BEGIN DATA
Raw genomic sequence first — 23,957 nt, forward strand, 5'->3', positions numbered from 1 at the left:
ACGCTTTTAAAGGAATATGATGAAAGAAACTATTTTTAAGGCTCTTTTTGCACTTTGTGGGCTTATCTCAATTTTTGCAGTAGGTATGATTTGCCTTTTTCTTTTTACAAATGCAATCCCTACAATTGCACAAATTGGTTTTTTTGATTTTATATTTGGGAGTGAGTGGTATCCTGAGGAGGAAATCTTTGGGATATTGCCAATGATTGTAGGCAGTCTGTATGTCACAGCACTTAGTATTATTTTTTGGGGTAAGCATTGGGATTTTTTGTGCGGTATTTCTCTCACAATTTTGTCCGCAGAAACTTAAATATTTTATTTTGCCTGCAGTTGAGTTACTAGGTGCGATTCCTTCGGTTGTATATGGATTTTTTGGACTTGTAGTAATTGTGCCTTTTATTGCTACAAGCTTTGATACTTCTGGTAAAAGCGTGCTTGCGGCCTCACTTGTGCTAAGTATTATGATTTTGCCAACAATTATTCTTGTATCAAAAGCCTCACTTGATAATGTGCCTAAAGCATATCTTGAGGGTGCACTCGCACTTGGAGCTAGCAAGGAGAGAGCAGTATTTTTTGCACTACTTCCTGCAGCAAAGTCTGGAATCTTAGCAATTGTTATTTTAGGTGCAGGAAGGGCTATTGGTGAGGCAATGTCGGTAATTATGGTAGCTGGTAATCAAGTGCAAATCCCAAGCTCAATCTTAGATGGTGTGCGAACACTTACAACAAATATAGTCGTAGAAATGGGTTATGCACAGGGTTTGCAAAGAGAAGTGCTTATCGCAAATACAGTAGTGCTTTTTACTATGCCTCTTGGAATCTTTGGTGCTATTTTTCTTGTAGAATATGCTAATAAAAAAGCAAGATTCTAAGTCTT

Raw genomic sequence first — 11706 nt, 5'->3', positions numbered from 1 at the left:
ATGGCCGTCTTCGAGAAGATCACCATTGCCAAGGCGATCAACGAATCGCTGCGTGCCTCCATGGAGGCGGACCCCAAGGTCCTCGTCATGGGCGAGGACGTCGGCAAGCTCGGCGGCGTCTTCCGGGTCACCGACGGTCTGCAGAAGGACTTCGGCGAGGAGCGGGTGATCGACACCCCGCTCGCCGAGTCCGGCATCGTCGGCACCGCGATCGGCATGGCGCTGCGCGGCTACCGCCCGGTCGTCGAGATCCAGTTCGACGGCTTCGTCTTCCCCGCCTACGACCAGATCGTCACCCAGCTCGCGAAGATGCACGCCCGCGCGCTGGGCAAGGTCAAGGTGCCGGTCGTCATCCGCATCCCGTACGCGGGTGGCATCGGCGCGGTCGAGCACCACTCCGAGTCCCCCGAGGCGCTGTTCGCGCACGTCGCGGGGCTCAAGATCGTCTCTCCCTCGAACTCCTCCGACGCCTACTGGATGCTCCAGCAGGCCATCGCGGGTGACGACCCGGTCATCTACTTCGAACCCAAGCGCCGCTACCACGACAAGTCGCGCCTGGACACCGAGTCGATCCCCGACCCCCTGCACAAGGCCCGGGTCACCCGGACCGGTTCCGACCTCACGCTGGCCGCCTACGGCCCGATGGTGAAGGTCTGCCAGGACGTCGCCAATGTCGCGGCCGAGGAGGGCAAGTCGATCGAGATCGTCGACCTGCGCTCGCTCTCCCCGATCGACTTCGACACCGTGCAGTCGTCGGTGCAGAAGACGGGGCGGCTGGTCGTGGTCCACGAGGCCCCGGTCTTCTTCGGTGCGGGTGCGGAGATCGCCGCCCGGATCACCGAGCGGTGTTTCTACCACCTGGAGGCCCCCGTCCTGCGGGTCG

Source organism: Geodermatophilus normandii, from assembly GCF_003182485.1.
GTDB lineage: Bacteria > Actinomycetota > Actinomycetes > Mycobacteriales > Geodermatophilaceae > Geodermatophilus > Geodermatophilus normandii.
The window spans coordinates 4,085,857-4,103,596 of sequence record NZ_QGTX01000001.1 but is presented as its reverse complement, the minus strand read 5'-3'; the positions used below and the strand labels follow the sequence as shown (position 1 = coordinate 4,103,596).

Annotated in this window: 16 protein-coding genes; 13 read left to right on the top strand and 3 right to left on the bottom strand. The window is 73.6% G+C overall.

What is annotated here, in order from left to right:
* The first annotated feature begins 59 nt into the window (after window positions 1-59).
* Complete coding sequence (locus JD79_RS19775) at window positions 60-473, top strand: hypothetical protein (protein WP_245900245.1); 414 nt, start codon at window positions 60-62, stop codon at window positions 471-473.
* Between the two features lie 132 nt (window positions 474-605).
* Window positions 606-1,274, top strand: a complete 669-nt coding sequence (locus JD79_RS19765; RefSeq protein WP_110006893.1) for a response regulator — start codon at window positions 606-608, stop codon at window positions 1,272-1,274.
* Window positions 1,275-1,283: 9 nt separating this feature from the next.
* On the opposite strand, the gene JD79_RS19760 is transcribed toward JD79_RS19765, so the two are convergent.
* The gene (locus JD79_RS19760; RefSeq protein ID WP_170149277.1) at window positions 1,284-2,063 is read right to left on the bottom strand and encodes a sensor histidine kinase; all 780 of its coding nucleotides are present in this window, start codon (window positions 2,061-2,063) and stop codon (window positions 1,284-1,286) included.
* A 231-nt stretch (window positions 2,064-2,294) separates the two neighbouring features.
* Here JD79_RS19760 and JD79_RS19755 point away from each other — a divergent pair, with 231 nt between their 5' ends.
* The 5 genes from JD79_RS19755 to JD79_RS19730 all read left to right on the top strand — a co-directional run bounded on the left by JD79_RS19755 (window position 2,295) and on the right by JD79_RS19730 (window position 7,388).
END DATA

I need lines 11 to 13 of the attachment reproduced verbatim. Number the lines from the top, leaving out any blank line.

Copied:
* Complete coding sequence (locus JD79_RS19775) at window positions 60-473, top strand: hypothetical protein (protein WP_245900245.1); 414 nt, start codon at window positions 60-62, stop codon at window positions 471-473.
* Between the two features lie 132 nt (window positions 474-605).
* Window positions 606-1,274, top strand: a complete 669-nt coding sequence (locus JD79_RS19765; RefSeq protein WP_110006893.1) for a response regulator — start codon at window positions 606-608, stop codon at window positions 1,272-1,274.